Peripheral nerve sheath tumors (PNST) include schwannomas that arise from Schwann cells; neurofibromas comprising schwann cells, fibroblasts and endoneurial cells and perineuriomas that display perineurial differentiation.  Lately, PNSTs with mixed components such as hybrid schwannomas/perineuriomas have been described.  Immunohistochemnically, schwannomas are diffusely S100-P positive, neurofibromas show variable S100-P and CD34 positivity and perineuriomas are diffusely epithelial membrane antigen (EMA) positive. 
Whereas the malignant counterpart, namely malignant peripheral nerve sheath tumors (MPNST) display variable schwannian differentiation, few MPNSTs with perineurial differentiation/perineurial MPNSTs/malignant perineuriomas have been documented, including none in the setting of multiple soft tissue perineuriomas. ,,,,,
| > Case Report|| |
A 45-year-old gentleman referred to us with multiple soft tissue swellings over his body; a previous history of a surgical excision of a painless soft tissue mass over his right thigh, 13 years ago. Four years back, he developed multiple soft tissue swellings, including in right knee; right lower leg that recurred; right axillary region; over abdominal wall and in his left biceps, unassociated with numbness or restricted mobility. He underwent radiological investigations and multiple surgical excisions of his right thigh, right leg and chest wall masses, elsewhere that were reported as multiple dermatofibrosarcoma protuberans (DFSPs).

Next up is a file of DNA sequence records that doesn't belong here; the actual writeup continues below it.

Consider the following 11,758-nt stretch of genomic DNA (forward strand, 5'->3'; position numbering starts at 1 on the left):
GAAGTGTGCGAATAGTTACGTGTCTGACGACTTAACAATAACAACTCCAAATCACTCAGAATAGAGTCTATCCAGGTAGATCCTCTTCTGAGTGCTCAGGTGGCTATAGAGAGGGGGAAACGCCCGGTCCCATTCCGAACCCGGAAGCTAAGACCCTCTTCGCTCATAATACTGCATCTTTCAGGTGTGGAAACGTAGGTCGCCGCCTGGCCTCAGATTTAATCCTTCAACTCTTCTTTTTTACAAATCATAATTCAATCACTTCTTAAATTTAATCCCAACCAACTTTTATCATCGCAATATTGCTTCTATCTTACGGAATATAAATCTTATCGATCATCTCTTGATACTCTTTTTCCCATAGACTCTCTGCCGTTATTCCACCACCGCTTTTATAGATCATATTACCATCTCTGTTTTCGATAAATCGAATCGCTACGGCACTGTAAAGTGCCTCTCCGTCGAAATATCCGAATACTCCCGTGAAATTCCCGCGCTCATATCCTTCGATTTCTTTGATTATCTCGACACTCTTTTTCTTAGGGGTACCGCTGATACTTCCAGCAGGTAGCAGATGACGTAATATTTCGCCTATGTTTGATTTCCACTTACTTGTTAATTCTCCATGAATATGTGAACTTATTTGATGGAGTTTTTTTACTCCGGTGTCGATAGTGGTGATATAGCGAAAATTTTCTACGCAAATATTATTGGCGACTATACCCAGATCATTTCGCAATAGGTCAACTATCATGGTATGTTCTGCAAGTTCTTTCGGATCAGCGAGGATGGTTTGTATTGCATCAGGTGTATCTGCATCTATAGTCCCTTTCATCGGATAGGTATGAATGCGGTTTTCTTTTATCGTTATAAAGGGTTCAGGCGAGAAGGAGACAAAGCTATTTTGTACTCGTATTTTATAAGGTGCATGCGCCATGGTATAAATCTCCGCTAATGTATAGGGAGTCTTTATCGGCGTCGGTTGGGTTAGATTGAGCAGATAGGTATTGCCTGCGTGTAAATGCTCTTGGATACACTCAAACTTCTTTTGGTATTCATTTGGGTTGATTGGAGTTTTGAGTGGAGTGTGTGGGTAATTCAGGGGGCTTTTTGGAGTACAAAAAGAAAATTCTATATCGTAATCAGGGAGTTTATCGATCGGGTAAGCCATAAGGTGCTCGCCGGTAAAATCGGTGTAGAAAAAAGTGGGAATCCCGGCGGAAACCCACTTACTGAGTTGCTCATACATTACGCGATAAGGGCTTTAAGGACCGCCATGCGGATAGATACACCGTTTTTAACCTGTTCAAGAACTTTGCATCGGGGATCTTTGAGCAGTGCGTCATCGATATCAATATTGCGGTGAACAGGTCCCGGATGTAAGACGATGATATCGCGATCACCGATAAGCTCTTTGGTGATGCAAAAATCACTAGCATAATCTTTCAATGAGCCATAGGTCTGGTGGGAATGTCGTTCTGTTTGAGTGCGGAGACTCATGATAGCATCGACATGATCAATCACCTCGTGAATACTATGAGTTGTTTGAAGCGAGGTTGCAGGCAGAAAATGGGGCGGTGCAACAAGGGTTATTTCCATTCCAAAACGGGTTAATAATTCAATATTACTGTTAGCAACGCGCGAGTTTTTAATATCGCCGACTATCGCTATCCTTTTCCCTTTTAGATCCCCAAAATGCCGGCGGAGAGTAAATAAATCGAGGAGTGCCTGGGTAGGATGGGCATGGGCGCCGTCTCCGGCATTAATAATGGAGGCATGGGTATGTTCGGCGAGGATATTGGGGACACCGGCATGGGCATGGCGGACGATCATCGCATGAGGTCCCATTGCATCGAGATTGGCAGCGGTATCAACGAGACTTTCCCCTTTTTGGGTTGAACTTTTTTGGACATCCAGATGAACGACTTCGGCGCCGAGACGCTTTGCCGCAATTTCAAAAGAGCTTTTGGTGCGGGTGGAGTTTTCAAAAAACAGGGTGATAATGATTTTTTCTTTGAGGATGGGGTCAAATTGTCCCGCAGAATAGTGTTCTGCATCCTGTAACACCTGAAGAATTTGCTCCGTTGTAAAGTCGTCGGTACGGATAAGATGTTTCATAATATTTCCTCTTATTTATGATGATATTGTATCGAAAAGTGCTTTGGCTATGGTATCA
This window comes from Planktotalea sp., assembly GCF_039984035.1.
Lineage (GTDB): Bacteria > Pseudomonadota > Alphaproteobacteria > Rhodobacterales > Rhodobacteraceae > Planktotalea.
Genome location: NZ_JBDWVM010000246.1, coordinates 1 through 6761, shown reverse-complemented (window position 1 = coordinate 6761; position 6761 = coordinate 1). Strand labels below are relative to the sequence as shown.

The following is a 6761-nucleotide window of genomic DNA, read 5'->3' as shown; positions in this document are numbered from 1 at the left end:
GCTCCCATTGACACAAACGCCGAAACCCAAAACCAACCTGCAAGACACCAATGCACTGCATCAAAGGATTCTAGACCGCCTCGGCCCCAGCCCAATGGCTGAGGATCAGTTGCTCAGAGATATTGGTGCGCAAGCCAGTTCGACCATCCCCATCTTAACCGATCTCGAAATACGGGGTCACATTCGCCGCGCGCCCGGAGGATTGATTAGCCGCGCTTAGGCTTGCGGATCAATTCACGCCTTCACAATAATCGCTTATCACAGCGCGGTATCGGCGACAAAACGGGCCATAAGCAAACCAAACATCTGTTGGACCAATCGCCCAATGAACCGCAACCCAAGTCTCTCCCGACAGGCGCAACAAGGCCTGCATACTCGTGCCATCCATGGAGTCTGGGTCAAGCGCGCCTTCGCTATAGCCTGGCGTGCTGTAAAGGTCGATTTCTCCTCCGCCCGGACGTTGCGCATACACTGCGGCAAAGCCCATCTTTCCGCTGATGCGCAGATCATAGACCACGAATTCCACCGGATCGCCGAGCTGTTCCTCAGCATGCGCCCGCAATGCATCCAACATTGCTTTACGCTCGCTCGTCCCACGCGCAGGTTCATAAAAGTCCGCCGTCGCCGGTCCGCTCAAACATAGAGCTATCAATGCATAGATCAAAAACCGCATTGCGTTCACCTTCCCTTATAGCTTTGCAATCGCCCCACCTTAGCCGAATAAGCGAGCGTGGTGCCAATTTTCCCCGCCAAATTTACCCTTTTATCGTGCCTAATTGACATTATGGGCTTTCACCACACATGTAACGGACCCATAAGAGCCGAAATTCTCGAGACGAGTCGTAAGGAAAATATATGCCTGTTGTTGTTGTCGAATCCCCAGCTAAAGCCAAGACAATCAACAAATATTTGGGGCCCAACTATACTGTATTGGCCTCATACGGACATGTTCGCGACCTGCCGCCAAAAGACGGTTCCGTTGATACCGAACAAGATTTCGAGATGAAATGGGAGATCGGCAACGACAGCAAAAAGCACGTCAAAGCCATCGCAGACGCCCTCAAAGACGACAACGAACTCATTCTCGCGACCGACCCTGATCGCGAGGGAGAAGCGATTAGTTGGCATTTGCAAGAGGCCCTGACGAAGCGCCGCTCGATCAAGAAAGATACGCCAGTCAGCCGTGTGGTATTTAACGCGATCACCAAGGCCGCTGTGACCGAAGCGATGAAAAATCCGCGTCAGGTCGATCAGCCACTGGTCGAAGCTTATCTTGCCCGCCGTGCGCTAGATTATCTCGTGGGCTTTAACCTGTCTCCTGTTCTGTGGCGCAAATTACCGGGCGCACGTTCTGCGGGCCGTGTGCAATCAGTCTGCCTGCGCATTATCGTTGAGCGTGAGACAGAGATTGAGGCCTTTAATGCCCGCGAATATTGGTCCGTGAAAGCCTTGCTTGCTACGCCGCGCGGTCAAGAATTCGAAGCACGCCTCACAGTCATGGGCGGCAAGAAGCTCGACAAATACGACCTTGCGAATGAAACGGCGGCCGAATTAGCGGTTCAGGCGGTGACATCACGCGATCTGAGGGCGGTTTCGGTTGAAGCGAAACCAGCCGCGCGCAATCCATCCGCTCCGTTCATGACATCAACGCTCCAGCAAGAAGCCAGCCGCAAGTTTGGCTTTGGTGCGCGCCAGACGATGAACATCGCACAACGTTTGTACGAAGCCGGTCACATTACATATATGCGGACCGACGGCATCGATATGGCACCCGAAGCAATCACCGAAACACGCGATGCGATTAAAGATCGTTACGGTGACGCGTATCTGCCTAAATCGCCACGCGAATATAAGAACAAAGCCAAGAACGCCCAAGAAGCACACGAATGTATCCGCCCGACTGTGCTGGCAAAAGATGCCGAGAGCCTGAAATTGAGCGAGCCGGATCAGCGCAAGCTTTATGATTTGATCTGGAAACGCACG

Preoperative ultrasonogram thigh showed a well-defined, subcutaneous heterogenous lesion measuring 7.9 × 6.1 × 5.7 cm, with an irregular wall and dense internal echoes along the lateral aspect of the middle right thigh. Chest radiograph and computed tomogram scan were normal.
As per referring laboratory notes, the thigh mass measured 20x9x5 cm, with a tumor measuring 8 × 7 × 4.5 cm; the leg soft tissue mass measured 10 × 8 × 6.6. cm, including tumor measuring 8 × 7 × 4 cm and the excised axillary soft tissue mass measured 7 × 5.5. × 4 cm, including tumor measuring 6 × 5 × 3.5 cm. Cut surfaces showed firm, grey-white, well-circumscribed tumors. Twenty Hematoxylin and Eosin (H and E) stained slides and 9 paraffin blocks from the tumor areas and cut margins were submitted for histopathological review.